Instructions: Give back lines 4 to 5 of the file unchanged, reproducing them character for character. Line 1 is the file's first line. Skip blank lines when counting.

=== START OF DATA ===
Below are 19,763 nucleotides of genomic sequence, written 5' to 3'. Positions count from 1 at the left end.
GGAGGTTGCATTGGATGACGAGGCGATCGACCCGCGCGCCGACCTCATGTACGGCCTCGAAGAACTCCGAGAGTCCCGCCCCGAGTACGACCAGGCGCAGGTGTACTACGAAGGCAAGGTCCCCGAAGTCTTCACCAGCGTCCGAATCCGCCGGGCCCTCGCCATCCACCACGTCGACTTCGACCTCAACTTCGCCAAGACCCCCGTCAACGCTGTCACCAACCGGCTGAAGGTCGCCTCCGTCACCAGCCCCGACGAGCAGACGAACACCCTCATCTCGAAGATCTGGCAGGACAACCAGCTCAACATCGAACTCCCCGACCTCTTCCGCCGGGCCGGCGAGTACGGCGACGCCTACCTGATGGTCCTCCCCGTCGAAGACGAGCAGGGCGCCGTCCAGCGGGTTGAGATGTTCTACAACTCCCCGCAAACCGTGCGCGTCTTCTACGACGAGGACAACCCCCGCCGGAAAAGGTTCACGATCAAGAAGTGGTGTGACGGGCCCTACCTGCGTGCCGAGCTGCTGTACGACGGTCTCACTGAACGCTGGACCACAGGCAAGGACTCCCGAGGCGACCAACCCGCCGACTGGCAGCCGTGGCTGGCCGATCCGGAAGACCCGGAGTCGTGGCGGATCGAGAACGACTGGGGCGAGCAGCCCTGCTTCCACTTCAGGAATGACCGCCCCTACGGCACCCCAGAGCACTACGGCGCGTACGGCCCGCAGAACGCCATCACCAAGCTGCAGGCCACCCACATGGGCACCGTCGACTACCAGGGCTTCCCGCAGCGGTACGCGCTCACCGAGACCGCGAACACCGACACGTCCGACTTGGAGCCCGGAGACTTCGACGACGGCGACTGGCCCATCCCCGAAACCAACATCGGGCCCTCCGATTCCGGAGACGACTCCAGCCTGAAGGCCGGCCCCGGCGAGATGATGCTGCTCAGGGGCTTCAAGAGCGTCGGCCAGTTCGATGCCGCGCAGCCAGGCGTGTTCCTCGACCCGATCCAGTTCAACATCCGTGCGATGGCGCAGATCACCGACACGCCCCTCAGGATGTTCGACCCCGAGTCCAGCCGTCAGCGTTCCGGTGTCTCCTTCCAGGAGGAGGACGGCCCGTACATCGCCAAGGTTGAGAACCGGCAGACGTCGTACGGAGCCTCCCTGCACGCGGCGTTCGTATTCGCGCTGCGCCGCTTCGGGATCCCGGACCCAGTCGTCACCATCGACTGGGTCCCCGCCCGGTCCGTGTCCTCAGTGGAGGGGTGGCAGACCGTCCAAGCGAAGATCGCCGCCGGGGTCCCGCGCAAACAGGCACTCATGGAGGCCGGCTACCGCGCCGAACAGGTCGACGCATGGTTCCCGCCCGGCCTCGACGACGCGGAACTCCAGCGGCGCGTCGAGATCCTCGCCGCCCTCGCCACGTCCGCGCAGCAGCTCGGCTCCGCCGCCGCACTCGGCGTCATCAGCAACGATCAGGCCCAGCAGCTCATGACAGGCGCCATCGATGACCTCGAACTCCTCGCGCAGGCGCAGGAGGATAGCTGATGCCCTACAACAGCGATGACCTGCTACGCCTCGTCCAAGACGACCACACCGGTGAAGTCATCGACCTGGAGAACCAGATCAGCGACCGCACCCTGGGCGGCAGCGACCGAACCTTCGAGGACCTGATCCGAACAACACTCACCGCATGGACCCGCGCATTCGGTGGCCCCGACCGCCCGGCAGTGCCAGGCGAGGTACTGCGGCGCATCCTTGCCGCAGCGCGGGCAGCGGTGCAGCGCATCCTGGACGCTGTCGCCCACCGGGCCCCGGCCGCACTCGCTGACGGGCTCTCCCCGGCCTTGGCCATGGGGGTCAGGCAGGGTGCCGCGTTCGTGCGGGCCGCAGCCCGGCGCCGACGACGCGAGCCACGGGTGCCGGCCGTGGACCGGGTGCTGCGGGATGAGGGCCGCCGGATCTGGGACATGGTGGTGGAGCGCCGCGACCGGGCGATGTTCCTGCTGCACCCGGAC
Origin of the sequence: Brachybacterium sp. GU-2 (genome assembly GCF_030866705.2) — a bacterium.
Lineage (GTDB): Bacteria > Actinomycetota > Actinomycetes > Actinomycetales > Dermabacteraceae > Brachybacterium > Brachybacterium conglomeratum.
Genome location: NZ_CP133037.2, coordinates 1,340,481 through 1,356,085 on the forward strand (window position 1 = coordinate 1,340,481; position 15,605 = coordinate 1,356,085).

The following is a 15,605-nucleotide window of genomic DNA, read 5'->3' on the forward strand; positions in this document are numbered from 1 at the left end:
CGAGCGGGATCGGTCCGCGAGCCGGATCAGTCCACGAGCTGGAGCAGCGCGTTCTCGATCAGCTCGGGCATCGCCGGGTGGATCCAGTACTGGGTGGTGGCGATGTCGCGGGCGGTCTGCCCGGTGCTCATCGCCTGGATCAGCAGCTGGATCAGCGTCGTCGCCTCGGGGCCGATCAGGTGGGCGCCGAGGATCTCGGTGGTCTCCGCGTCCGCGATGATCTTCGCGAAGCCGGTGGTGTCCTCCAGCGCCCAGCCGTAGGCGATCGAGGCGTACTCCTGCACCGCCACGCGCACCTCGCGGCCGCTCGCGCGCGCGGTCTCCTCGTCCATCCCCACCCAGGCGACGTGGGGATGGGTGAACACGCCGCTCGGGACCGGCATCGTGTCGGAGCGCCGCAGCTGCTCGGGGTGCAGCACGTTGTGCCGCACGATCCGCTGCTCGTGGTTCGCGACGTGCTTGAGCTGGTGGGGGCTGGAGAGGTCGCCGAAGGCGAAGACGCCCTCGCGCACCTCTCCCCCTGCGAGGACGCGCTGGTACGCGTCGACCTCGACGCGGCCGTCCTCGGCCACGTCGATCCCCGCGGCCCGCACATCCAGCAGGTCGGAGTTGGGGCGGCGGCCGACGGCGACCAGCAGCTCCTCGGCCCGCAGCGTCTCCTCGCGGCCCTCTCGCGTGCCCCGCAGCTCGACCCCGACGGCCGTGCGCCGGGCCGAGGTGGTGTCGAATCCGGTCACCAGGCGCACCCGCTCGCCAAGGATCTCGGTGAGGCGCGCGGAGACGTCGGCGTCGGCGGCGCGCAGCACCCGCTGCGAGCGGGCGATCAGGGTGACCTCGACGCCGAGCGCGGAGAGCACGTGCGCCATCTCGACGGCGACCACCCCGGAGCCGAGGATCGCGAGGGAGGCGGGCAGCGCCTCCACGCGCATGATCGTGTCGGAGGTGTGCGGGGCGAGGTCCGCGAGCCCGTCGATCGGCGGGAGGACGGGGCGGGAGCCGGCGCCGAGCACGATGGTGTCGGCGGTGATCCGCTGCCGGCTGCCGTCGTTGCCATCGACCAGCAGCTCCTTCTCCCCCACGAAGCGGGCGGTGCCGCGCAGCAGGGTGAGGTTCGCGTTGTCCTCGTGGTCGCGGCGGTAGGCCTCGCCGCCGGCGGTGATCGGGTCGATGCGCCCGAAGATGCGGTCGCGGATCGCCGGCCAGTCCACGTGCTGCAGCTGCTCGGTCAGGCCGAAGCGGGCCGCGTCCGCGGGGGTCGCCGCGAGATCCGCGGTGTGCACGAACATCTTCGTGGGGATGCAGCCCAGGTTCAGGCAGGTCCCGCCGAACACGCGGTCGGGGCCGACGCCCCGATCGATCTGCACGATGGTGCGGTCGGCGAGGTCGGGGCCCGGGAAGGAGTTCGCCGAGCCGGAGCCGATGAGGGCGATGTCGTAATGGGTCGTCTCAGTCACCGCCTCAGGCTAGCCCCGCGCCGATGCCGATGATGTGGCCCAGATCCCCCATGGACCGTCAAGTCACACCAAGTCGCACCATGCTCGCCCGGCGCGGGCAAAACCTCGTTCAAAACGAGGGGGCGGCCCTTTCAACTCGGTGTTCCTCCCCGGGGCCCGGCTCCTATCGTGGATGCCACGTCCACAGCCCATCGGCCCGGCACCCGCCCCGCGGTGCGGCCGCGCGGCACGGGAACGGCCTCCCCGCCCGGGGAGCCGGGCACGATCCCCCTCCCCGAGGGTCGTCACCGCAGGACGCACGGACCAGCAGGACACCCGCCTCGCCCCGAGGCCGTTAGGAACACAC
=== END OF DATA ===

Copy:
Lineage (GTDB): Bacteria > Actinomycetota > Actinomycetes > Actinomycetales > Dermabacteraceae > Brachybacterium > Brachybacterium conglomeratum.
Genome location: NZ_CP133037.2, coordinates 1,340,481 through 1,356,085 on the forward strand (window position 1 = coordinate 1,340,481; position 15,605 = coordinate 1,356,085).